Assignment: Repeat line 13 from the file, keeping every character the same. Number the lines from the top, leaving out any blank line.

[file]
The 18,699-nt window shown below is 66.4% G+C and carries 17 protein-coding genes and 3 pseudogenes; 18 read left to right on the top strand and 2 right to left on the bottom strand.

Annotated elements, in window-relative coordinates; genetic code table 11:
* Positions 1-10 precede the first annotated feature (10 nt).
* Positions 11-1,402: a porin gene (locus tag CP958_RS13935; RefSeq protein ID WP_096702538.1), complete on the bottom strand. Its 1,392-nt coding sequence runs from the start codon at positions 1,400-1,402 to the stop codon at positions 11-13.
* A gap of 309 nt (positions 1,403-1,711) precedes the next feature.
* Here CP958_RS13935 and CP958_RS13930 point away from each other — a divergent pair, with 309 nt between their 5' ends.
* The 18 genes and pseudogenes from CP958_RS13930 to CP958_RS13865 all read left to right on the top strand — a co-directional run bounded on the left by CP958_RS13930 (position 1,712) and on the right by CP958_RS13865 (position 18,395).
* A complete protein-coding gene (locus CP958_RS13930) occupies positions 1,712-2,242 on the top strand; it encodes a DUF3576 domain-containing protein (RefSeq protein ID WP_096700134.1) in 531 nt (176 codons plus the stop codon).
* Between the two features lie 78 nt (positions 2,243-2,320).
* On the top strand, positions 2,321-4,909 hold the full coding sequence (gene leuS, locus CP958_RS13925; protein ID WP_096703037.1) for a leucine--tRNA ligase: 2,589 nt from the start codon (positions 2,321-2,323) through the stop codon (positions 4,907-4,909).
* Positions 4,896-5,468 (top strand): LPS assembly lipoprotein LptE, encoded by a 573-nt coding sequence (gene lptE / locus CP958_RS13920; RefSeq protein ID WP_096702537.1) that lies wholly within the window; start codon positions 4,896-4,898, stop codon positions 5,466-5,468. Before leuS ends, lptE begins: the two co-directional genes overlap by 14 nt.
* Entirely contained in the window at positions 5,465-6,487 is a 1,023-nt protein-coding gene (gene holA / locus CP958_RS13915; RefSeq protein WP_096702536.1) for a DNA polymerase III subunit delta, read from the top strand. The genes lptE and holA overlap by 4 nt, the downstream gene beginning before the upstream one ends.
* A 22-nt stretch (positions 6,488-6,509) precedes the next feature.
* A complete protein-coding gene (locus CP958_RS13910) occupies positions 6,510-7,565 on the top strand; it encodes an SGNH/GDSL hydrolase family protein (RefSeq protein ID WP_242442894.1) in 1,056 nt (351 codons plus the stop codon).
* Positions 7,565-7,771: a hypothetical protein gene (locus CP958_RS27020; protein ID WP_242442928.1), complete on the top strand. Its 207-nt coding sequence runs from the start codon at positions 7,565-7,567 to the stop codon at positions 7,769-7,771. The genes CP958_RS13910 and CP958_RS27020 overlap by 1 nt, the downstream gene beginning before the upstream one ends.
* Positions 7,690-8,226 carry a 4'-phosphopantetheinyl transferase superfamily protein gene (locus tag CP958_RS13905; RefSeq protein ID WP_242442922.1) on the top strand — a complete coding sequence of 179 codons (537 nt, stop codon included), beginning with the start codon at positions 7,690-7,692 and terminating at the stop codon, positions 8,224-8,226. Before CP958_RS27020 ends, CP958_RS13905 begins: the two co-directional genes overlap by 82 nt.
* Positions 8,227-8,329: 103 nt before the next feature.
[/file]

* A 22-nt stretch (positions 6,488-6,509) precedes the next feature.